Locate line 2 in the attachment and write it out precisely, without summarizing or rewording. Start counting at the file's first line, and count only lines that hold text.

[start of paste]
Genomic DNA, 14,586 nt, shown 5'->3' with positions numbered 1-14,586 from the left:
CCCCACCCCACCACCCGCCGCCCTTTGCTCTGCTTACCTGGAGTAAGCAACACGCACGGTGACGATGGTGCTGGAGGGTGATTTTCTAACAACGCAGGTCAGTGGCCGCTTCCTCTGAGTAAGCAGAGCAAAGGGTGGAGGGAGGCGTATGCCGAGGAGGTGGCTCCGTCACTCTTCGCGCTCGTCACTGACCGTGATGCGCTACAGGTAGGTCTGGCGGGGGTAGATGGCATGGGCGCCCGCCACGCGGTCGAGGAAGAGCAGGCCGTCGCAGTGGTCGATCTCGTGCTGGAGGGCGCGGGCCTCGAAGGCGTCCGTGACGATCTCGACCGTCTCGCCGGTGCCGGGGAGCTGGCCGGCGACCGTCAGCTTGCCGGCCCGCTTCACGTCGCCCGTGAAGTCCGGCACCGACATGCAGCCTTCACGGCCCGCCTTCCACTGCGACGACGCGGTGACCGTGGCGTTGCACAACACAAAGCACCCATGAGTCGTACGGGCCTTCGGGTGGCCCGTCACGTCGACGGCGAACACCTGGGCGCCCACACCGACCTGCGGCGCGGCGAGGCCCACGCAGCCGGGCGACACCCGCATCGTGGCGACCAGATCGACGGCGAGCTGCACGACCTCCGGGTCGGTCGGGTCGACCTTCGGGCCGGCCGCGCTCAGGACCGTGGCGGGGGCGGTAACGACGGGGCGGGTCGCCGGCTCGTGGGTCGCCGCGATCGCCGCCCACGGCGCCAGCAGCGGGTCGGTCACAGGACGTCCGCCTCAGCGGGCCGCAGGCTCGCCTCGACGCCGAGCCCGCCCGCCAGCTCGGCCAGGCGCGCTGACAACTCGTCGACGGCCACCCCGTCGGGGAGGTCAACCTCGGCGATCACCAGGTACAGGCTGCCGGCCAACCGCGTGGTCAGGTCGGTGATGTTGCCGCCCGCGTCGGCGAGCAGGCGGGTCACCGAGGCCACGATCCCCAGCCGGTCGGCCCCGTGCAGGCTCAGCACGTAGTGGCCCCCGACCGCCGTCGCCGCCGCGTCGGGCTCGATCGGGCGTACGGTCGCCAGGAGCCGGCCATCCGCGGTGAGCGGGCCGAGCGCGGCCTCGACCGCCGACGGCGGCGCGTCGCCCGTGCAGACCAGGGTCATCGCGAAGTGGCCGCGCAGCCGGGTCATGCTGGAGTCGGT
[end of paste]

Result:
CCCCACCCCACCACCCGCCGCCCTTTGCTCTGCTTACCTGGAGTAAGCAACACGCACGGTGACGATGGTGCTGGAGGGTGATTTTCTAACAACGCAGGTCAGTGGCCGCTTCCTCTGAGTAAGCAGAGCAAAGGGTGGAGGGAGGCGTATGCCGAGGAGGTGGCTCCGTCACTCTTCGCGCTCGTCACTGACCGTGATGCGCTACAGGTAGGTCTGGCGGGGGTAGATGGCATGGGCGCCCGCCACGCGGTCGAGGAAGAGCAGGCCGTCGCAGTGGTCGATCTCGTGCTGGAGGGCGCGGGCCTCGAAGGCGTCCGTGACGATCTCGACCGTCTCGCCGGTGCCGGGGAGCTGGCCGGCGACCGTCAGCTTGCCGGCCCGCTTCACGTCGCCCGTGAAGTCCGGCACCGACATGCAGCCTTCACGGCCCGCCTTCCACTGCGACGACGCGGTGACCGTGGCGTTGCACAACACAAAGCACCCATGAGTCGTACGGGCCTTCGGGTGGCCCGTCACGTCGACGGCGAACACCTGGGCGCCCACACCGACCTGCGGCGCGGCGAGGCCCACGCAGCCGGGCGACACCCGCATCGTGGCGACCAGATCGACGGCGAGCTGCACGACCTCCGGGTCGGTCGGGTCGACCTTCGGGCCGGCCGCGCTCAGGACCGTGGCGGGGGCGGTAACGACGGGGCGGGTCGCCGGCTCGTGGGTCGCCGCGATCGCCGCCCACGGCGCCAGCAGCGGGTCGGTCACAGGACGTCCGCCTCAGCGGGCCGCAGGCTCGCCTCGACGCCGAGCCCGCCCGCCAGCTCGGCCAGGCGCGCTGACAACTCGTCGACGGCCACCCCGTCGGGGAGGTCAACCTCGGCGATCACCAGGTACAGGCTGCCGGCCAACCGCGTGGTCAGGTCGGTGATGTTGCCGCCCGCGTCGGCGAGCAGGCGGGTCACCGAGGCCACGATCCCCAGCCGGTCGGCCCCGTGCAGGCTCAGCACGTAGTGGCCCCCGACCGCCGTCGCCGCCGCGTCGGGCTCGATCGGGCGTACGGTCGCCAGGAGCCGGCCATCCGCGGTGAGCGGGCCGAGCGCGGCCTCGACCGCCGACGGCGGCGCGTCGCCCGTGCAGACCAGGGTCATCGCGAAGTGGCCGCGCAGCCGGGTCATGCTGGAGTCGGT